I am not going to take a look at the tape to determine whether or not Kenny Vaccaro was one of the worst culprits in yet another abominable effort from the Saints defense. That's mostly because I'm not looking to lose my lunch, but it's also because I don't even even need to see a single replay to tell you why he was benched.
We are talking about the vocal leader of a young secondary that was supposed to be the strength of the team, and - at his very best - he hasn't backed up one single word. If nothing else Kenny Vaccaro is expected to be the most physical and intimidating presence in the defensive backfield, and through two games his most memorable contributions have drawn two flags, a fine, and the temporary illusion of a legally forced turnover.
I have no interest in making a list of who was most responsible for making Tom Brady look like he was playing against a D3 school in Western Massachusetts, but - if I did loathe my time enough to do so - I would venture to guess that Kenny Vaccaro might not reside in the Top 5 (this week, anyway). If we were grading on a curve then his complete lack of a noticeable effort could actually get him bumped up a couple of letters above the teammates that were caught consistently grasping at air.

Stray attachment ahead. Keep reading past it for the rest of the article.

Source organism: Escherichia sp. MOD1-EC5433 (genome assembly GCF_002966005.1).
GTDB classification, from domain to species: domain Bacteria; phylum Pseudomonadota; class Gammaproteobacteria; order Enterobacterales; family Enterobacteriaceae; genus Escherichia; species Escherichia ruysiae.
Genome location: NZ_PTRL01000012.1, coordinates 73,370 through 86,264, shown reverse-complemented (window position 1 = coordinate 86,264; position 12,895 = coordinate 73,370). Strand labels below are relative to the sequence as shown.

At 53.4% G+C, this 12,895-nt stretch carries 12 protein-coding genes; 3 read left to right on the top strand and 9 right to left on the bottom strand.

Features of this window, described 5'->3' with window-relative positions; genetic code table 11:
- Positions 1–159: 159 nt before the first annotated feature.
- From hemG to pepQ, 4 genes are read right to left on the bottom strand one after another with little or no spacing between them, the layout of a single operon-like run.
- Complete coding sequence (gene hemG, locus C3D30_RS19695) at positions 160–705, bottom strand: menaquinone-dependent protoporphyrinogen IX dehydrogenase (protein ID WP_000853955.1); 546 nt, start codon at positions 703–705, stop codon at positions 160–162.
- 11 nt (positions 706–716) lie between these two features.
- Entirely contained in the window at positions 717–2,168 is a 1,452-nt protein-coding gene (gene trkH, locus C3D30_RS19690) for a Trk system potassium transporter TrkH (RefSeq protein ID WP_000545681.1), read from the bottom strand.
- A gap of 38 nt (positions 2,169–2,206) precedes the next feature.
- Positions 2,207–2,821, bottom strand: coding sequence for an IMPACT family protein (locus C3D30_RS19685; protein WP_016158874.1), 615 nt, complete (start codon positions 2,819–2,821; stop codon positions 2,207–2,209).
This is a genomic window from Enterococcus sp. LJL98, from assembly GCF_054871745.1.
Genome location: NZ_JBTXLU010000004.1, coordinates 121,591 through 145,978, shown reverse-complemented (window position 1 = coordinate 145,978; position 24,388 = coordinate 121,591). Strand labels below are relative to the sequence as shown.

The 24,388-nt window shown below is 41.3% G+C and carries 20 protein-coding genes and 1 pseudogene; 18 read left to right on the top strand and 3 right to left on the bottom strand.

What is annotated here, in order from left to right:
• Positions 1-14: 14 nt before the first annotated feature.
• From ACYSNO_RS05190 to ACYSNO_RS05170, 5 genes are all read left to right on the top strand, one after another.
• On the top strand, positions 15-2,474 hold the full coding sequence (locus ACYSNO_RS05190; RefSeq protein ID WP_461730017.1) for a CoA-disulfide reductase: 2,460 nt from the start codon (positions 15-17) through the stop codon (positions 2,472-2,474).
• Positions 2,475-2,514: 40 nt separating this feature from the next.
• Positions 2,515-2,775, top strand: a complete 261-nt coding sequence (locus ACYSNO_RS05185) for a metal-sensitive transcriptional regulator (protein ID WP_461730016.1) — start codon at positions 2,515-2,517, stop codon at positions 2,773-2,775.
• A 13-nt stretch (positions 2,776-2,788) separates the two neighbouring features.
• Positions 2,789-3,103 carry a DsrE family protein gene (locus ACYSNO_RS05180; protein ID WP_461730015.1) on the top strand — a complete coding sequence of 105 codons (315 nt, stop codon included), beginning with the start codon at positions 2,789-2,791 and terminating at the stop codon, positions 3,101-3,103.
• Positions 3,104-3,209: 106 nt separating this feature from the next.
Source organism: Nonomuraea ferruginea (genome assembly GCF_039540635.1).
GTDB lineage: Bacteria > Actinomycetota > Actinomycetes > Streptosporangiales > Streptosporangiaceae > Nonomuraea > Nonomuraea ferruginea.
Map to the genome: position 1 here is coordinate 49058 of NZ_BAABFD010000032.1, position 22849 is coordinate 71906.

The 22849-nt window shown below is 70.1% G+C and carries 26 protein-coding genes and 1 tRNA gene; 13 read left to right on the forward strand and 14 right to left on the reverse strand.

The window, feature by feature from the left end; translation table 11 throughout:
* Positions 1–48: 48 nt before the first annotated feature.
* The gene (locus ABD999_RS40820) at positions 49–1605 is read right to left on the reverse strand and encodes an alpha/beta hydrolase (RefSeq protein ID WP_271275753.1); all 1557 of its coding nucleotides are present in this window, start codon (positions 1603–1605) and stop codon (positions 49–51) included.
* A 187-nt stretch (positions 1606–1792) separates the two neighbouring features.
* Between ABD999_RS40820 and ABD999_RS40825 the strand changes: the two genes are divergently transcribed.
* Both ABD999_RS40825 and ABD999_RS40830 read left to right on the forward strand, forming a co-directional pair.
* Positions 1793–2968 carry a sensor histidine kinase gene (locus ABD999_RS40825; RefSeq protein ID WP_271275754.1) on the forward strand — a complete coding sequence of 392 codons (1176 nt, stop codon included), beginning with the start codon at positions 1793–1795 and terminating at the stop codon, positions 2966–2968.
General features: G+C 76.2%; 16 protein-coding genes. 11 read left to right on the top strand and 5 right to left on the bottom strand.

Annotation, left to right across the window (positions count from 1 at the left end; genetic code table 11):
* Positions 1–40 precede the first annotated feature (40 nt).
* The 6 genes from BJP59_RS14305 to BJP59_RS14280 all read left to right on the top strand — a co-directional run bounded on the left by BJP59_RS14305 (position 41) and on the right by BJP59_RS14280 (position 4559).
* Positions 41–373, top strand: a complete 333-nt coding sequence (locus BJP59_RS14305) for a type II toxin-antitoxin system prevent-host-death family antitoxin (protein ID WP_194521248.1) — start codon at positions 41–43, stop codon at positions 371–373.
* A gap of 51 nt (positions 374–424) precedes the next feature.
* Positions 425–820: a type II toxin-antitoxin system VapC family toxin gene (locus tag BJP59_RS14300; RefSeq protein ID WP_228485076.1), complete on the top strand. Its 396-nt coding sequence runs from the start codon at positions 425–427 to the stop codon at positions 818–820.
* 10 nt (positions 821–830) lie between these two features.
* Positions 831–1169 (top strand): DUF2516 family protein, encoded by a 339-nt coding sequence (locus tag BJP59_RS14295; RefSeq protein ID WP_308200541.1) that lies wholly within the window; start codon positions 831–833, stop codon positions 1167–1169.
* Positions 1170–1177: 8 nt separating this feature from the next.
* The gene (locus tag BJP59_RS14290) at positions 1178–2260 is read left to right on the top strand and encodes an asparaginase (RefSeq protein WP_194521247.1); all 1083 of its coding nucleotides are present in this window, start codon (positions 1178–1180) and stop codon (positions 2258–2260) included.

Unfortunately, a vast majority of those young teammates look to him to lead by the example, and the only lesson they got from Week 1 was how to avoid being held accountable by making sure you are so far away from the ball that no one assumes that you were the one that was responsible for covering it. The faltering of a defense falls on the most trusted members of it, so - since sitting Cam Jordan is literally the only thing that could possibly make the Saints look less competent on that side of the ball - Kenny Vaccaro became the scapegoat. Honestly, considering how rarely he's been a solution in an eternally problematic defense, I couldn't care less that he was.